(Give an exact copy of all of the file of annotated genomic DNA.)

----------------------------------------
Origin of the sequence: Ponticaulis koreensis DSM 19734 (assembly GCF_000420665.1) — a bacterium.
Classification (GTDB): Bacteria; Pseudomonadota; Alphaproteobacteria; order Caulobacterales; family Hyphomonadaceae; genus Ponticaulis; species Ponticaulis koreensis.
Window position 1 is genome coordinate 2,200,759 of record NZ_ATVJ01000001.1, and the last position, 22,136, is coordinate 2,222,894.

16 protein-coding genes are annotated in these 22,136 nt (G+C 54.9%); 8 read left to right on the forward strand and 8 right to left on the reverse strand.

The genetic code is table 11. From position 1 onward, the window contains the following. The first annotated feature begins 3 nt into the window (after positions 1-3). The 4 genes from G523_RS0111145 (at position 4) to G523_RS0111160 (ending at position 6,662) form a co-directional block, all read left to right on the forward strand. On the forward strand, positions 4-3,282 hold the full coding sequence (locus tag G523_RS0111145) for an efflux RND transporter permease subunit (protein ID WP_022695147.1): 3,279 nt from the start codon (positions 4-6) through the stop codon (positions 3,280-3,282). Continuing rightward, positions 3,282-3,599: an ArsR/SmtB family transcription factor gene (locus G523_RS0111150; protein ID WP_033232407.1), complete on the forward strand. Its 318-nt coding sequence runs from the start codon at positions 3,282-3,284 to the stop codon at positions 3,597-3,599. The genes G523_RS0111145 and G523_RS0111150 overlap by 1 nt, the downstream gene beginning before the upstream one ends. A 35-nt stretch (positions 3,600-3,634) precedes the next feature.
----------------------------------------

Origin of the sequence: Ponticaulis koreensis DSM 19734 (assembly GCF_000420665.1) — a bacterium.
Classification (GTDB): Bacteria; Pseudomonadota; Alphaproteobacteria; order Caulobacterales; family Hyphomonadaceae; genus Ponticaulis; species Ponticaulis koreensis.
Window position 1 is genome coordinate 2,200,759 of record NZ_ATVJ01000001.1, and the last position, 22,136, is coordinate 2,222,894.

16 protein-coding genes are annotated in these 22,136 nt (G+C 54.9%); 8 read left to right on the forward strand and 8 right to left on the reverse strand.

The genetic code is table 11. From position 1 onward, the window contains the following. The first annotated feature begins 3 nt into the window (after positions 1-3). The 4 genes from G523_RS0111145 (at position 4) to G523_RS0111160 (ending at position 6,662) form a co-directional block, all read left to right on the forward strand. On the forward strand, positions 4-3,282 hold the full coding sequence (locus tag G523_RS0111145) for an efflux RND transporter permease subunit (protein ID WP_022695147.1): 3,279 nt from the start codon (positions 4-6) through the stop codon (positions 3,280-3,282). Continuing rightward, positions 3,282-3,599: an ArsR/SmtB family transcription factor gene (locus G523_RS0111150; protein ID WP_033232407.1), complete on the forward strand. Its 318-nt coding sequence runs from the start codon at positions 3,282-3,284 to the stop codon at positions 3,597-3,599. The genes G523_RS0111145 and G523_RS0111150 overlap by 1 nt, the downstream gene beginning before the upstream one ends. A 35-nt stretch (positions 3,600-3,634) precedes the next feature.